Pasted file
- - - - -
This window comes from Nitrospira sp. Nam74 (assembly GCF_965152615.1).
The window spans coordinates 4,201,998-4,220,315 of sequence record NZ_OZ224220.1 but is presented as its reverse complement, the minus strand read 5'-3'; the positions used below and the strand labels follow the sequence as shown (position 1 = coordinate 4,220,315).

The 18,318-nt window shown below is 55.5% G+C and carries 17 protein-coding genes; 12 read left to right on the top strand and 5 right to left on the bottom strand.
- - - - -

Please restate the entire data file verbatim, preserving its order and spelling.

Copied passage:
This window comes from Nitrospira sp. Nam74 (assembly GCF_965152615.1).
The window spans coordinates 4,201,998-4,220,315 of sequence record NZ_OZ224220.1 but is presented as its reverse complement, the minus strand read 5'-3'; the positions used below and the strand labels follow the sequence as shown (position 1 = coordinate 4,220,315).

The 18,318-nt window shown below is 55.5% G+C and carries 17 protein-coding genes; 12 read left to right on the top strand and 5 right to left on the bottom strand.